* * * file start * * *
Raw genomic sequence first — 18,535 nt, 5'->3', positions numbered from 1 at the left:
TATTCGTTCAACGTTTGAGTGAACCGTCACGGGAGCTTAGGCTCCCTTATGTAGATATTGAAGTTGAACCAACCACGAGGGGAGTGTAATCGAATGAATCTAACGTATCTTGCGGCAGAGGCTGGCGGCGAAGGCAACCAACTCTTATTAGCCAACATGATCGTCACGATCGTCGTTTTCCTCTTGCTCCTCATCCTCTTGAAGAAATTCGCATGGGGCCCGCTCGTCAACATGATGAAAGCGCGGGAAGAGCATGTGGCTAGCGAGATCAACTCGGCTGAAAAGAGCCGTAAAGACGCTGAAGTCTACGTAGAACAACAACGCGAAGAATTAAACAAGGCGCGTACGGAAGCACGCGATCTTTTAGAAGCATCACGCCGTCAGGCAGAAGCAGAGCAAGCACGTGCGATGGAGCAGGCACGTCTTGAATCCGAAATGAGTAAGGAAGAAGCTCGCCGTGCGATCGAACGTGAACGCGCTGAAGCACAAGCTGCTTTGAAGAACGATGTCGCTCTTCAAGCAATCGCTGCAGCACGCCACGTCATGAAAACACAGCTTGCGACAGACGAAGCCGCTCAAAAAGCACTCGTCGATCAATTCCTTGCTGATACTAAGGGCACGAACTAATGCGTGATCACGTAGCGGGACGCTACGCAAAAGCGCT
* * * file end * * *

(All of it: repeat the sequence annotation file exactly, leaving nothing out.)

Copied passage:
Raw genomic sequence first — 18,535 nt, 5'->3', positions numbered from 1 at the left:
TATTCGTTCAACGTTTGAGTGAACCGTCACGGGAGCTTAGGCTCCCTTATGTAGATATTGAAGTTGAACCAACCACGAGGGGAGTGTAATCGAATGAATCTAACGTATCTTGCGGCAGAGGCTGGCGGCGAAGGCAACCAACTCTTATTAGCCAACATGATCGTCACGATCGTCGTTTTCCTCTTGCTCCTCATCCTCTTGAAGAAATTCGCATGGGGCCCGCTCGTCAACATGATGAAAGCGCGGGAAGAGCATGTGGCTAGCGAGATCAACTCGGCTGAAAAGAGCCGTAAAGACGCTGAAGTCTACGTAGAACAACAACGCGAAGAATTAAACAAGGCGCGTACGGAAGCACGCGATCTTTTAGAAGCATCACGCCGTCAGGCAGAAGCAGAGCAAGCACGTGCGATGGAGCAGGCACGTCTTGAATCCGAAATGAGTAAGGAAGAAGCTCGCCGTGCGATCGAACGTGAACGCGCTGAAGCACAAGCTGCTTTGAAGAACGATGTCGCTCTTCAAGCAATCGCTGCAGCACGCCACGTCATGAAAACACAGCTTGCGACAGACGAAGCCGCTCAAAAAGCACTCGTCGATCAATTCCTTGCTGATACTAAGGGCACGAACTAATGCGTGATCACGTAGCGGGACGCTACGCAAAAGCGCT